A new fungus among us
Biologist Scot Loring was scouring federal land near Soda Mountain for rare plants last spring when he stumbled upon a mushroom unlike any other.
“It didn’t look like anything I recognized,” Loring said.
Nor had any mycologist who had ever published a paper and conducted DNA tests on fungi, meaning Loring’s mushroom is a new species unto itself — a true new fungus among us.
“It’s not been documented anywhere,” Loring said of his discovery. “This was the first.”
The discovery was announced last week by Friends of the Cascade-Siskiyou National Monument, for which Loring serves on the board of directors.
The mushroom was growing in federal Bureau of Land Management’s oak savanna habitat south of Keene Creek Ridge southeast of Soda Mountain, which is within the monument.
“It highlights how much we don’t know about (monument lands),” said Shannon Browne, the group’s community partnerships director.
Loring, who is also a mycologist, was surveying at about the 4,000-foot level when he found the mushrooms, which he could easily tell were from the genus Cortinarius, a large group of more than 1,000 mushroom varieties, many of which are toxic.
Loring described the newly discovered mushrooms as about 8 centimeters tall, convex caps with a mix of brownish tones, white margins, a white veil, tan gills, and a whitish stem that tapers to the base.
He took some home and tried to identify them but couldn’t. So he sent the mushrooms to Joe Ammirati, a Cortinarius expert at the University of Washington, and Ammirati failed to identify them.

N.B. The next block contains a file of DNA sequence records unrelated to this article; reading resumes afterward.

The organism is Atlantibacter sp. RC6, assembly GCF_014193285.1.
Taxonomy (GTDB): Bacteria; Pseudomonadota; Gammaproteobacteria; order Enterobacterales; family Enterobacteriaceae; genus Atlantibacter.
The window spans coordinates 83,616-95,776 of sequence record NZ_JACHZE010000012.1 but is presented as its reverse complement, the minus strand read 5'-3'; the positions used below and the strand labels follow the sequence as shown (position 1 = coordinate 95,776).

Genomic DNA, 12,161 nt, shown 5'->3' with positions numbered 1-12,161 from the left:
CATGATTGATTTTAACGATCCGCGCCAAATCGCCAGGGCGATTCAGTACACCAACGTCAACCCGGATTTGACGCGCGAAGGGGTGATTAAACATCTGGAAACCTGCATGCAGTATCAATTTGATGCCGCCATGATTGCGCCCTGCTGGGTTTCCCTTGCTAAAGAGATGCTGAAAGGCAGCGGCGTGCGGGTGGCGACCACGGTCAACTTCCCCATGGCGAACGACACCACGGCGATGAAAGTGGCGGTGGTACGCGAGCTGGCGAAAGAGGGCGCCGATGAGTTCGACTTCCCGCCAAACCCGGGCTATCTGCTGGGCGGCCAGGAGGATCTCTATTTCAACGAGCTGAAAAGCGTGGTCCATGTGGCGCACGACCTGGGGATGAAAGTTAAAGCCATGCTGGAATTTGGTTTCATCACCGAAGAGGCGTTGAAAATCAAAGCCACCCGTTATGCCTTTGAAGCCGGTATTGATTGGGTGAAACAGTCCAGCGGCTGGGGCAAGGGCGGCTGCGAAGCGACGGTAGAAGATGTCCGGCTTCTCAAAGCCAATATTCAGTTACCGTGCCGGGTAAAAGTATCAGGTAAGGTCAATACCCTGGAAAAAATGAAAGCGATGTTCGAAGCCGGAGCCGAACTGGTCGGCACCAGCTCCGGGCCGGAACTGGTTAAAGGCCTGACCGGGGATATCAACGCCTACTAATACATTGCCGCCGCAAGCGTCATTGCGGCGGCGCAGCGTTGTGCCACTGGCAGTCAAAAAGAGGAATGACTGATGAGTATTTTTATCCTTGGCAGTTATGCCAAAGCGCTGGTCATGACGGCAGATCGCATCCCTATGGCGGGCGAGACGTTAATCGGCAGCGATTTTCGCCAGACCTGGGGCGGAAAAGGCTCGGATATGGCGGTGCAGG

They pored over published papers and found no match. Then they sent the mushroom off for genetic tests to compare it to a genetic database.
“It didn’t compare to anything,” Loring said.
The two scientists are sure it’s a new species, but a paper on the fungus will have to be published and undergo peer review for it to be officially classified.
Browne said members of the Friends of the Cascade-Siskiyou National Monument will work with Loring on naming the plant. They are mulling some way to use the naming as a fundraiser or engage the public for ideas, “but there’s still time to figure that out.”
The group also is inviting the public to its annual meeting from 3 to 5 p.m. Dec. 9 to learn more about the mushroom, Browne said. That meeting will be at the Geos Institute, 84 Fourth St., Ashland.
What attendees won’t see are this year’s versions of last year’s discovery.
Loring said he scoured the area this summer and found none.